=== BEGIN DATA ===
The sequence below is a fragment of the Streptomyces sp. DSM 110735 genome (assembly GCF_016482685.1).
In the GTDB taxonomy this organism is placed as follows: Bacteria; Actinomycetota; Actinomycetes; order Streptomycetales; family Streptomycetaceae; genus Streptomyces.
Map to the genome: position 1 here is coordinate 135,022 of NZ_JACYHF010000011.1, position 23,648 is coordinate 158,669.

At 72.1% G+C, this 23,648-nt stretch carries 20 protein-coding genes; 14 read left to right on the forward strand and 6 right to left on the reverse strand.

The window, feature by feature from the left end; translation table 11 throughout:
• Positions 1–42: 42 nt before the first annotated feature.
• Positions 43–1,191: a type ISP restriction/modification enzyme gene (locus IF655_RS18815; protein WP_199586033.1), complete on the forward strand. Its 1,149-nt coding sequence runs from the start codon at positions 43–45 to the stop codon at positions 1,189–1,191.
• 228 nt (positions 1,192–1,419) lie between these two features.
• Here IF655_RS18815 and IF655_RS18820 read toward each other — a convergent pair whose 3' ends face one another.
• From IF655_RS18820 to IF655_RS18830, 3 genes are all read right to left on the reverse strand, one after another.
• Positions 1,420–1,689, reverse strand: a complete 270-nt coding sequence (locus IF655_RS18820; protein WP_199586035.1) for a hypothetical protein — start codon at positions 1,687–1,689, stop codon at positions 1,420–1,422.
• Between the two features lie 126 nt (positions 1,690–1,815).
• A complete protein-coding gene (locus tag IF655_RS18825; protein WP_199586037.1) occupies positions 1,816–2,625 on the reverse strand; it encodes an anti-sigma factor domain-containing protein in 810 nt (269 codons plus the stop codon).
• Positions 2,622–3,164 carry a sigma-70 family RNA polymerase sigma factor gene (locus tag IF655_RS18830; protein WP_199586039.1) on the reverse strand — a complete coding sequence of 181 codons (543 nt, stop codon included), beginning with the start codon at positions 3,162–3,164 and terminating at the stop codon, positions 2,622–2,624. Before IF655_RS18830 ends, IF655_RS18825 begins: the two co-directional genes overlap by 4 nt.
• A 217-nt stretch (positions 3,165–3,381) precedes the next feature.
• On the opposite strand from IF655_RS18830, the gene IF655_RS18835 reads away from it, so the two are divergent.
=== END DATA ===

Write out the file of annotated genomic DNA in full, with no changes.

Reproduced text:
The sequence below is a fragment of the Streptomyces sp. DSM 110735 genome (assembly GCF_016482685.1).
In the GTDB taxonomy this organism is placed as follows: Bacteria; Actinomycetota; Actinomycetes; order Streptomycetales; family Streptomycetaceae; genus Streptomyces.
Map to the genome: position 1 here is coordinate 135,022 of NZ_JACYHF010000011.1, position 23,648 is coordinate 158,669.

At 72.1% G+C, this 23,648-nt stretch carries 20 protein-coding genes; 14 read left to right on the forward strand and 6 right to left on the reverse strand.

The window, feature by feature from the left end; translation table 11 throughout:
• Positions 1–42: 42 nt before the first annotated feature.
• Positions 43–1,191: a type ISP restriction/modification enzyme gene (locus IF655_RS18815; protein WP_199586033.1), complete on the forward strand. Its 1,149-nt coding sequence runs from the start codon at positions 43–45 to the stop codon at positions 1,189–1,191.
• 228 nt (positions 1,192–1,419) lie between these two features.
• Here IF655_RS18815 and IF655_RS18820 read toward each other — a convergent pair whose 3' ends face one another.
• From IF655_RS18820 to IF655_RS18830, 3 genes are all read right to left on the reverse strand, one after another.
• Positions 1,420–1,689, reverse strand: a complete 270-nt coding sequence (locus IF655_RS18820; protein WP_199586035.1) for a hypothetical protein — start codon at positions 1,687–1,689, stop codon at positions 1,420–1,422.
• Between the two features lie 126 nt (positions 1,690–1,815).
• A complete protein-coding gene (locus tag IF655_RS18825; protein WP_199586037.1) occupies positions 1,816–2,625 on the reverse strand; it encodes an anti-sigma factor domain-containing protein in 810 nt (269 codons plus the stop codon).
• Positions 2,622–3,164 carry a sigma-70 family RNA polymerase sigma factor gene (locus tag IF655_RS18830; protein WP_199586039.1) on the reverse strand — a complete coding sequence of 181 codons (543 nt, stop codon included), beginning with the start codon at positions 3,162–3,164 and terminating at the stop codon, positions 2,622–2,624. Before IF655_RS18830 ends, IF655_RS18825 begins: the two co-directional genes overlap by 4 nt.
• A 217-nt stretch (positions 3,165–3,381) precedes the next feature.
• On the opposite strand from IF655_RS18830, the gene IF655_RS18835 reads away from it, so the two are divergent.